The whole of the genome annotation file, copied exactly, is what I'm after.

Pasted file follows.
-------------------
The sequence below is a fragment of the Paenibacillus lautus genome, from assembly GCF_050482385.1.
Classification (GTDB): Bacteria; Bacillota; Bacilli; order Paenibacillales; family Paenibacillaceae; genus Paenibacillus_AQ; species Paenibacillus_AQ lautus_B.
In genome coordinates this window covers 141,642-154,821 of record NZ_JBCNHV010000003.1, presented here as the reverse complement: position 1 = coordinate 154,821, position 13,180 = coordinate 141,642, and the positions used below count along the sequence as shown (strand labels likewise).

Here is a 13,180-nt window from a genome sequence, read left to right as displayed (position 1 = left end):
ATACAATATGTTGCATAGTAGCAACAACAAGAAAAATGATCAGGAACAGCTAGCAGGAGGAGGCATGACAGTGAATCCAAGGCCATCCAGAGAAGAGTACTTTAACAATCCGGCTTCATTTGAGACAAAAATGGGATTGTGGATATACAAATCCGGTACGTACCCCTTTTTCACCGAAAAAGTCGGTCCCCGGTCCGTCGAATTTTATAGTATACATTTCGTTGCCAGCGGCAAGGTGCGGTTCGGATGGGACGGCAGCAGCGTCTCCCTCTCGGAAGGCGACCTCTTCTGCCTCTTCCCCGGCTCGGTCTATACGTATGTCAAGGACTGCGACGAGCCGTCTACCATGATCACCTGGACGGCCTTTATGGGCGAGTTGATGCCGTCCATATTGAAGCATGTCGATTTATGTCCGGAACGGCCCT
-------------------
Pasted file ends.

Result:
The sequence below is a fragment of the Paenibacillus lautus genome, from assembly GCF_050482385.1.
Classification (GTDB): Bacteria; Bacillota; Bacilli; order Paenibacillales; family Paenibacillaceae; genus Paenibacillus_AQ; species Paenibacillus_AQ lautus_B.
In genome coordinates this window covers 141,642-154,821 of record NZ_JBCNHV010000003.1, presented here as the reverse complement: position 1 = coordinate 154,821, position 13,180 = coordinate 141,642, and the positions used below count along the sequence as shown (strand labels likewise).

Here is a 13,180-nt window from a genome sequence, read left to right as displayed (position 1 = left end):
ATACAATATGTTGCATAGTAGCAACAACAAGAAAAATGATCAGGAACAGCTAGCAGGAGGAGGCATGACAGTGAATCCAAGGCCATCCAGAGAAGAGTACTTTAACAATCCGGCTTCATTTGAGACAAAAATGGGATTGTGGATATACAAATCCGGTACGTACCCCTTTTTCACCGAAAAAGTCGGTCCCCGGTCCGTCGAATTTTATAGTATACATTTCGTTGCCAGCGGCAAGGTGCGGTTCGGATGGGACGGCAGCAGCGTCTCCCTCTCGGAAGGCGACCTCTTCTGCCTCTTCCCCGGCTCGGTCTATACGTATGTCAAGGACTGCGACGAGCCGTCTACCATGATCACCTGGACGGCCTTTATGGGCGAGTTGATGCCGTCCATATTGAAGCATGTCGATTTATGTCCGGAACGGCCCT